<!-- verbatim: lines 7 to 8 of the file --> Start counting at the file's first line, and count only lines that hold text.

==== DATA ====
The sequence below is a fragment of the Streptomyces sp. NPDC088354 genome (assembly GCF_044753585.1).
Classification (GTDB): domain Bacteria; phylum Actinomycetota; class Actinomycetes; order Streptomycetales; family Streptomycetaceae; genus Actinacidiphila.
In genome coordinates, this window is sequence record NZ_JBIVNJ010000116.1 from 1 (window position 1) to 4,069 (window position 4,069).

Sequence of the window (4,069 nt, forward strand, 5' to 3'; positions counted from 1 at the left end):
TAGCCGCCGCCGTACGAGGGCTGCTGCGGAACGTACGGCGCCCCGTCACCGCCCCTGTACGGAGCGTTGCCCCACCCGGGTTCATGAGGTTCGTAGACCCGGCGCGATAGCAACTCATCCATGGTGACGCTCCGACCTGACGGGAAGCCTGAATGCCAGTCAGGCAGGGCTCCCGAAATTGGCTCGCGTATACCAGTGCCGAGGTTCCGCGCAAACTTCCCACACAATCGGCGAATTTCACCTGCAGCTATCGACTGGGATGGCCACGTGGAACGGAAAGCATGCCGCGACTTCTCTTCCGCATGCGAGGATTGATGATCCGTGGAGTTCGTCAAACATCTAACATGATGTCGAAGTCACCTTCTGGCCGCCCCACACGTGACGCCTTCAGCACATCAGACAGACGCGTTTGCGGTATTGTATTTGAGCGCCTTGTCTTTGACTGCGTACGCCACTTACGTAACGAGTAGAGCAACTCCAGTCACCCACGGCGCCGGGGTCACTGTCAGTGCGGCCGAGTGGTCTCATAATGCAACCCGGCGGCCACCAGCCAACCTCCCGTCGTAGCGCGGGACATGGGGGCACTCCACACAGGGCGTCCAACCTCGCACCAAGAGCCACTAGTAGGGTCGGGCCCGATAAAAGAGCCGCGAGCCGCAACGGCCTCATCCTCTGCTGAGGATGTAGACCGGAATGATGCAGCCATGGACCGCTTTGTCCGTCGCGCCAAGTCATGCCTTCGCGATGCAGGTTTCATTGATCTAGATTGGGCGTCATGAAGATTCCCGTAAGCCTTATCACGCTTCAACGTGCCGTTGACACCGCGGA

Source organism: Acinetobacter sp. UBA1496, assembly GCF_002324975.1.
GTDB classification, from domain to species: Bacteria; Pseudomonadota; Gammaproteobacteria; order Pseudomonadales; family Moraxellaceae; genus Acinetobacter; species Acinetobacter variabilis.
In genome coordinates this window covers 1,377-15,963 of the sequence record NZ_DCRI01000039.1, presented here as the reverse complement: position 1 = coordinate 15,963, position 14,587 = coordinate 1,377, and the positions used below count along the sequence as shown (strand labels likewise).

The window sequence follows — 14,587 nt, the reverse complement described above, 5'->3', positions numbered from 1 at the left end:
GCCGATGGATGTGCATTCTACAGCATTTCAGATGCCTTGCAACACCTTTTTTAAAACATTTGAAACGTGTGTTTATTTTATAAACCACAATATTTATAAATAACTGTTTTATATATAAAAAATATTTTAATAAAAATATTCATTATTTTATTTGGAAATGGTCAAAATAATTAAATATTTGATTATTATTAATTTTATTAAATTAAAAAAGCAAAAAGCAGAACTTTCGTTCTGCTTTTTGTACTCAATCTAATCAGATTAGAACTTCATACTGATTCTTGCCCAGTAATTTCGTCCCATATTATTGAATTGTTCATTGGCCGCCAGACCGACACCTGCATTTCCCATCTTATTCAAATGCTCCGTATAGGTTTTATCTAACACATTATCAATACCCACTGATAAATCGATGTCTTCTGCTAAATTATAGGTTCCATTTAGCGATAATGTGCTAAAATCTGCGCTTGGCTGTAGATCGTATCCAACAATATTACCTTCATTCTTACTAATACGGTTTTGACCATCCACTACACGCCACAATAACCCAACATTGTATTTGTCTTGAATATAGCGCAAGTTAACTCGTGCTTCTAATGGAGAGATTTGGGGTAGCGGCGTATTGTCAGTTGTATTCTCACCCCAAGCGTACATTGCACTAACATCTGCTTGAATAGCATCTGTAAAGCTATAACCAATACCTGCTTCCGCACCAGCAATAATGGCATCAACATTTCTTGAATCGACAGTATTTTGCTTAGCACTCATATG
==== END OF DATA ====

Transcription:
GTDB classification, from domain to species: Bacteria; Pseudomonadota; Gammaproteobacteria; order Pseudomonadales; family Moraxellaceae; genus Acinetobacter; species Acinetobacter variabilis.
In genome coordinates this window covers 1,377-15,963 of the sequence record NZ_DCRI01000039.1, presented here as the reverse complement: position 1 = coordinate 15,963, position 14,587 = coordinate 1,377, and the positions used below count along the sequence as shown (strand labels likewise).